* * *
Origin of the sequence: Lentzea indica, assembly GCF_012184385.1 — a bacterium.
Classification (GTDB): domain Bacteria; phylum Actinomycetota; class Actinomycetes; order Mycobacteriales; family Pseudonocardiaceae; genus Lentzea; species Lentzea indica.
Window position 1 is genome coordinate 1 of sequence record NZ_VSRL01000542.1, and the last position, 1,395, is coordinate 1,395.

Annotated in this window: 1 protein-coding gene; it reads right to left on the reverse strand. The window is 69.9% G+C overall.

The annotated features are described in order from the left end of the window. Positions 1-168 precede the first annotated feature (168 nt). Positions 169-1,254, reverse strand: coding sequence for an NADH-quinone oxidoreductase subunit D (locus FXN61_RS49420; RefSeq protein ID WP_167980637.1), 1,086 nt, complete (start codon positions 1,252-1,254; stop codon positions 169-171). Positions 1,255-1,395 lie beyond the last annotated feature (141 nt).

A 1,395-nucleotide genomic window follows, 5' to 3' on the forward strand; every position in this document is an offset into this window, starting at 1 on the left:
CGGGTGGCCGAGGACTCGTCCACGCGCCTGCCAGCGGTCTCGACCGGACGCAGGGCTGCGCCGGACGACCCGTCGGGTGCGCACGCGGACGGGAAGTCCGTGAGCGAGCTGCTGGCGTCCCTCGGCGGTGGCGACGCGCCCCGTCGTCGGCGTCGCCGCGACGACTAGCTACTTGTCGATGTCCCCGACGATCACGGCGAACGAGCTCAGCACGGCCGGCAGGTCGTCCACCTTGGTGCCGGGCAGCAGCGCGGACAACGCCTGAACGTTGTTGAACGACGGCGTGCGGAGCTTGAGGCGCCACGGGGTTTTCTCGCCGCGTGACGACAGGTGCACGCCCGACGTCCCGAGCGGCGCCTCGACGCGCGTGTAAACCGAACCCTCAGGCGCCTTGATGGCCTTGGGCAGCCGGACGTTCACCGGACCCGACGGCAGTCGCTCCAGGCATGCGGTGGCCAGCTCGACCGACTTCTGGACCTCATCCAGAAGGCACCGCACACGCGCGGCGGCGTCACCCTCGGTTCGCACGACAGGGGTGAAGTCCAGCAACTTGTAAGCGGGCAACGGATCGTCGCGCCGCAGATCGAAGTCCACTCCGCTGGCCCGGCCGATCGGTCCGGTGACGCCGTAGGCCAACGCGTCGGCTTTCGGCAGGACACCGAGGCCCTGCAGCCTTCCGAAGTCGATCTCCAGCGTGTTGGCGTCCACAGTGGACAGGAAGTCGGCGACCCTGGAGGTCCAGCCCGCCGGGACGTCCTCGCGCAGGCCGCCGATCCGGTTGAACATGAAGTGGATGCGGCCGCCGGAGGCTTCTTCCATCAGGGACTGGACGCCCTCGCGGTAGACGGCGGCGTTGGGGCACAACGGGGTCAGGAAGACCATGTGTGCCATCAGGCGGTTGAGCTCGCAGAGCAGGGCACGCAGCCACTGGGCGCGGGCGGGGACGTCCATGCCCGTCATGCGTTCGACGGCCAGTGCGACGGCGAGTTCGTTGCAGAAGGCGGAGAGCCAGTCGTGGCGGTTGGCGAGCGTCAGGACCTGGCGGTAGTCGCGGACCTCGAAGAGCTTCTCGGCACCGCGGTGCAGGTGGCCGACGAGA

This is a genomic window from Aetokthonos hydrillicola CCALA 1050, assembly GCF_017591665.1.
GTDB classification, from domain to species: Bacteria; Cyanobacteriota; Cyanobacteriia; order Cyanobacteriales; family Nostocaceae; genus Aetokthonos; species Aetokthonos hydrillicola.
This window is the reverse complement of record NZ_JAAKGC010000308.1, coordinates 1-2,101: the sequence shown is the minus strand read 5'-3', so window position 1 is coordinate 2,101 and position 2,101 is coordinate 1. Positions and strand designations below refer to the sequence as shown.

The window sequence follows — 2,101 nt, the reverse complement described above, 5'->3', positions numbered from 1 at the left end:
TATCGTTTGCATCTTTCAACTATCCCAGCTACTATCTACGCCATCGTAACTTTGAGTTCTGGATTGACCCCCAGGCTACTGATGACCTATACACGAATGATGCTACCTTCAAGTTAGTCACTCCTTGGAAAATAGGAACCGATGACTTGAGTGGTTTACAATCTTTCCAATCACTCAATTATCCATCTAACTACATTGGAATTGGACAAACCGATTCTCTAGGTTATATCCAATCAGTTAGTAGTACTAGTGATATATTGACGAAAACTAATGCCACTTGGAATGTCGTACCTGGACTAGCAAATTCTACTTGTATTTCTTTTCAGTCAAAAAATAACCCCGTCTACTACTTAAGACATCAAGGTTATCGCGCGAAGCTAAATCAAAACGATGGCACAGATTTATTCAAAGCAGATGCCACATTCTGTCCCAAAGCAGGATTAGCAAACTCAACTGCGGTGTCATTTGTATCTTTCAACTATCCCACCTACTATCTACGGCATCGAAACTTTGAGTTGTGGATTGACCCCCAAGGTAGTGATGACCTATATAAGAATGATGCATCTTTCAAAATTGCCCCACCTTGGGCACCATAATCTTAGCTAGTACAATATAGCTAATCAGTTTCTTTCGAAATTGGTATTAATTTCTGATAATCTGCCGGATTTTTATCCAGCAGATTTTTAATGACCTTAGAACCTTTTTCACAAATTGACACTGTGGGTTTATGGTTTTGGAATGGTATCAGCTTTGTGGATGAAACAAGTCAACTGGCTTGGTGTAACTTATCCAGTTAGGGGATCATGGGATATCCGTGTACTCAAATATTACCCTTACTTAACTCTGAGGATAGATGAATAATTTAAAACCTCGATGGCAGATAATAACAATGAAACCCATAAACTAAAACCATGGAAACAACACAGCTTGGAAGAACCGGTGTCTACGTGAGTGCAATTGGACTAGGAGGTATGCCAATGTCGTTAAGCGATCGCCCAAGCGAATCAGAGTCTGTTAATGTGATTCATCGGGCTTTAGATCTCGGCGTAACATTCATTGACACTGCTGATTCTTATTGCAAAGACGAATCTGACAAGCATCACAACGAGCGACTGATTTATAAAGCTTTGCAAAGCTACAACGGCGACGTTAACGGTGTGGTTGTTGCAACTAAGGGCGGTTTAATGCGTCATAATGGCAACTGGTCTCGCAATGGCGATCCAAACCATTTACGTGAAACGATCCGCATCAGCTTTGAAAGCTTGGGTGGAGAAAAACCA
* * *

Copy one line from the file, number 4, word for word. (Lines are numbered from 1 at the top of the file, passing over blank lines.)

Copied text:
Annotated in this window: 1 protein-coding gene; it reads right to left on the reverse strand. The window is 69.9% G+C overall.